The program in environmental studies (ES) is intended for students who wish to combine study in biology, chemistry, economics, history, or political science with interdisciplinary work on environmental themes across the natural sciences, history, and social sciences. Five courses of study are available, each concentrating in a home department with an environmental emphasis, augmented with cross-disciplinary requirements in ES. ES majors will be identified with their home department as ES–biology, ES–chemistry, ES–economics, ES–history, or ES–political science. An annually updated list of ES-approved courses and Environmental Studies Committee members is available on the ES website, reed.edu/es .
Admission to the Major
To be admitted to the ES program, students must obtain signatures of their academic adviser and the chair of the Environmental Studies Committee. Students should use this opportunity to discuss their proposed course of study with an Environmental Studies Committee member, ensuring that ES courses will be offered in the semesters proposed and that all of the major requirements will be met.
Requirements for the Major
A. Common ES Core Requirements
- ES–history and social sciences courses (four units). Any two from a-d:
- Economics 201 and one ES–economics course.
- One introductory empirical political science course (220, 240, or 260) and one ES–political science course (except 280–298, 380–415).
- Two units of history, including at least one ES-history course.
- Anthropology 211 and one ES–anthropology course.
- ES–mathematics and natural sciences courses (four and one-half to five units)
- Biology 101 and 102
- Chemistry 101 and 102
- One upper-level ES–biology or ES–chemistry course (numbered 200 or above).
- ES interdisciplinary requirement (one unit): Environmental Studies 300.
- ES thesis: Environmental Studies 470.
B. Home Department Requirements
Students must fulfill the following course requirements for their respective home departments (home department courses may be fulfilled by ES core requirements):
- Five units in biology at the 200 level or above, including at least one course from each of the department’s four “clusters,” at least one of which must be a unit designated as ES–biology. The fifth unit may be filled by a lecture-laboratory course, a combination of two one-half-unit courses, or Chemistry 230.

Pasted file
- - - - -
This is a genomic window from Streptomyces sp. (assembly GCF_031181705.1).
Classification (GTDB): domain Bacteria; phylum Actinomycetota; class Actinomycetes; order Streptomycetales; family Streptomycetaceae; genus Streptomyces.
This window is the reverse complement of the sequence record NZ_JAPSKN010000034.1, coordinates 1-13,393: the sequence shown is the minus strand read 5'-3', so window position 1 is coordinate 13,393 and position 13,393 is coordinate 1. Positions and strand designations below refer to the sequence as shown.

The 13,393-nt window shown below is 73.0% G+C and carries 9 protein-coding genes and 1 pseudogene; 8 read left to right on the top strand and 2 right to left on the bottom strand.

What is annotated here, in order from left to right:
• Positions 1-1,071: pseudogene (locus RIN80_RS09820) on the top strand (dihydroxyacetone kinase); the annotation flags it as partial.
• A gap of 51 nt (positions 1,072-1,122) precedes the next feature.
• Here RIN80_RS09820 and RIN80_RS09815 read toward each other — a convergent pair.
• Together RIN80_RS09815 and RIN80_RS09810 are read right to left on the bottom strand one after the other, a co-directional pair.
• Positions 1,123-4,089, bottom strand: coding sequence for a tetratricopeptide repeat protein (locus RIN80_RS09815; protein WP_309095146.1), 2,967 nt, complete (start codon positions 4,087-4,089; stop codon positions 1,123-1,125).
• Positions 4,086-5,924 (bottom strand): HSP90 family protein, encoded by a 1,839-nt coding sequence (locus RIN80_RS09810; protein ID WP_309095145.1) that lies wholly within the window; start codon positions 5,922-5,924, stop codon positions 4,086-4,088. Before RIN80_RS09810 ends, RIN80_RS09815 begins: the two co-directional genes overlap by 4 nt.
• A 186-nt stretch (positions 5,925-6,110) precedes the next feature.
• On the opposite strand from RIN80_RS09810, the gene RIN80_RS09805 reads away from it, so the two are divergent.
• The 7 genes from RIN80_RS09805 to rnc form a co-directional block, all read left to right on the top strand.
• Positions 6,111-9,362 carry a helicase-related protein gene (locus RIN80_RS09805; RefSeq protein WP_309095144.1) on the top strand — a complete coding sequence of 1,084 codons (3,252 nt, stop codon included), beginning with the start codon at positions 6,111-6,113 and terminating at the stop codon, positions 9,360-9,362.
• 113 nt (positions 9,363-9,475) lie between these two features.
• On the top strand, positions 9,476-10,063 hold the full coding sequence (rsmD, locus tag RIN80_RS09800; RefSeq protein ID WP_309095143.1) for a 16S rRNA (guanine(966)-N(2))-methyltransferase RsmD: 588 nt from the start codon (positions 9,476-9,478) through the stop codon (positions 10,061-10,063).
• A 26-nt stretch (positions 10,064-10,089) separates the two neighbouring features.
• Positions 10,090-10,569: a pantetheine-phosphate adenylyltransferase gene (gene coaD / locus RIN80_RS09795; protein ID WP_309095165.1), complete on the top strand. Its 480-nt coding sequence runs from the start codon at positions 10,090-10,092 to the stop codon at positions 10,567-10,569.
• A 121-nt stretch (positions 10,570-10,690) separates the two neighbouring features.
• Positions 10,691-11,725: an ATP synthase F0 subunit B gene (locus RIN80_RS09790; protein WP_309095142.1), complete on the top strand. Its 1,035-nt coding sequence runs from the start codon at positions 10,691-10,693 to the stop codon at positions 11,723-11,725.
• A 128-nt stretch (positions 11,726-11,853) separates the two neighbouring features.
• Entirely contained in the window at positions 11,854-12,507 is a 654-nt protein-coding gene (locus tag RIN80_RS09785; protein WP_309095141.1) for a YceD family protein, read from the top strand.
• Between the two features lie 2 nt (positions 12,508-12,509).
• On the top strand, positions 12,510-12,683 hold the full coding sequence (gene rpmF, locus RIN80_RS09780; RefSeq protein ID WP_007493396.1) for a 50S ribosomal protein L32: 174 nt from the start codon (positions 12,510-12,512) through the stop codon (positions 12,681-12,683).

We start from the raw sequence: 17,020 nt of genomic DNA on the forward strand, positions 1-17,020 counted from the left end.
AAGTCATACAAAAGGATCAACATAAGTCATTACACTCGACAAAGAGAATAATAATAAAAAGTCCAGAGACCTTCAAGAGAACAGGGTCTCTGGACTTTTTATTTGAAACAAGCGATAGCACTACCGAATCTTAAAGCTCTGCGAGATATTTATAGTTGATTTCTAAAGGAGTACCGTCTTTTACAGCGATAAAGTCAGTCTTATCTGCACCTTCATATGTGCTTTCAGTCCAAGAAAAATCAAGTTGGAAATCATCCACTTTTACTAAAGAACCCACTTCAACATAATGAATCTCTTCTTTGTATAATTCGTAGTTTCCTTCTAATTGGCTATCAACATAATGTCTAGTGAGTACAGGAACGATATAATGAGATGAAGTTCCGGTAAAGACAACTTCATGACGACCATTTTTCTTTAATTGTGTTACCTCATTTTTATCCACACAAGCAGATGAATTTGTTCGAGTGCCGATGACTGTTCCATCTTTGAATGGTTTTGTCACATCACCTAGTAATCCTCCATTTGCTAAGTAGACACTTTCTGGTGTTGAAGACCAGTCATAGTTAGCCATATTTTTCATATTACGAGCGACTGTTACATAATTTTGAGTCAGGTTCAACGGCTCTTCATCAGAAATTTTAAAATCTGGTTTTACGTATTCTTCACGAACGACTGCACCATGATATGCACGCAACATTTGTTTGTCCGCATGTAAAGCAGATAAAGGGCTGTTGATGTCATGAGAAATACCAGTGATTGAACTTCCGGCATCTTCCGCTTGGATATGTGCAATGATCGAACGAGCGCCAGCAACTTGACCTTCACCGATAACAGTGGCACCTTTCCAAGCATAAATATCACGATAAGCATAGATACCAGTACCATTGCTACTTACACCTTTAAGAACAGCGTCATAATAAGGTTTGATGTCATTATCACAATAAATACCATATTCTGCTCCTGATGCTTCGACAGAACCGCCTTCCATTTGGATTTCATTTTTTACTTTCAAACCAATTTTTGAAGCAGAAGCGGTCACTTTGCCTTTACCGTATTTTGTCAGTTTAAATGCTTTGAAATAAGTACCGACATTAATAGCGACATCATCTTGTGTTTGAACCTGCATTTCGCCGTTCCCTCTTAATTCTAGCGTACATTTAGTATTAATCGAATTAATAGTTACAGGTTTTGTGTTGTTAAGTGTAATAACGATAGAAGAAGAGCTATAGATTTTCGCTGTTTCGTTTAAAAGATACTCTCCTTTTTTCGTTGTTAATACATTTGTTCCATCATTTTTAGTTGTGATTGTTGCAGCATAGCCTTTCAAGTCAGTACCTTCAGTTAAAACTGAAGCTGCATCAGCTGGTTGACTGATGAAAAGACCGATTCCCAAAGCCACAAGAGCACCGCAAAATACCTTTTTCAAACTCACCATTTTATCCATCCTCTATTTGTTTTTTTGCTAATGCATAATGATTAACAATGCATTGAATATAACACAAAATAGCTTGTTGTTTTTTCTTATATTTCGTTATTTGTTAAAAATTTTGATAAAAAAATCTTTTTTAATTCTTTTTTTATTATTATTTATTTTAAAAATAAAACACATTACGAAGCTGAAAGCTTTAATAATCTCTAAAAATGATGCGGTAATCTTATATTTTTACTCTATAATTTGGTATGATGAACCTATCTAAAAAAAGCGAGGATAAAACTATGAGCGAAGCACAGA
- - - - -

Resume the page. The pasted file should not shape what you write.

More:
- Chemistry 201 and 202, and two units in mathematics or computer science.
- Chemistry 201, 202, 230, 311
- Two more units from among the following: Chemistry 212, 316, 332, 333, 391, 392, Mathematics 201.
- Physics 101 and 102, Mathematics 111, and one of Mathematics 112 or 141, or Computer Science 121.
Seven units in economics. This must include Economics 201; 311 or 312; 313; 304 or 314; 351 or 352; and two additional units in economics (at least one of which is from Economics 315–469, excluding Economics 402).
- Six units of history, including History 411 or 412 (the junior seminar). Three of the units are to be drawn from a list of ES–history courses. In addition, the six units would include at least one unit each in American history, European history, and the history of a region of the world other than America or Europe; and at least one would focus on the period before 1800 and one after 1800.
- Statistics: one of Mathematics 141, Economics 311 or 312, Political Science 311, Sociology 311, or Psychology 348.
ES–political science major:
- Six units in political science. This must include two empirical introductory political science courses (220, 240, or 260) and at least one upper-level ES–political science class.
- Statistics: one of Mathematics 141, Economics 311 or 312, Political Science 311, Sociology 311, or Psychology 348 (Political Science 311 cannot count as one of the six required political science units if used for the statistics requirement).
- Junior Seminar.
C. Junior Qualifying Examination
ES students are required to pass the junior qualifying exam in their home department, as well as a separate qualifying exam in ES.
Students must complete a thesis with an environmental focus.
Environmental Studies 200 - Introduction to Environmental Studies Research
Full course for one semester. This course is designed to provide an introduction to environmental studies research methods and design, including widely used techniques in natural and social sciences. Specific topics include spatial analysis, statistical modeling, document coding, case study, and archival research; students will also learn about and practice field study design and oral and visual data presentation. Prerequisites: completion of one semester of either Biology 101, 102, or Chemistry 101; and one semester of Humanities 110.
Environmental Studies 300 - Junior Seminar
Environmental Studies 470 - Thesis
Full course for one year.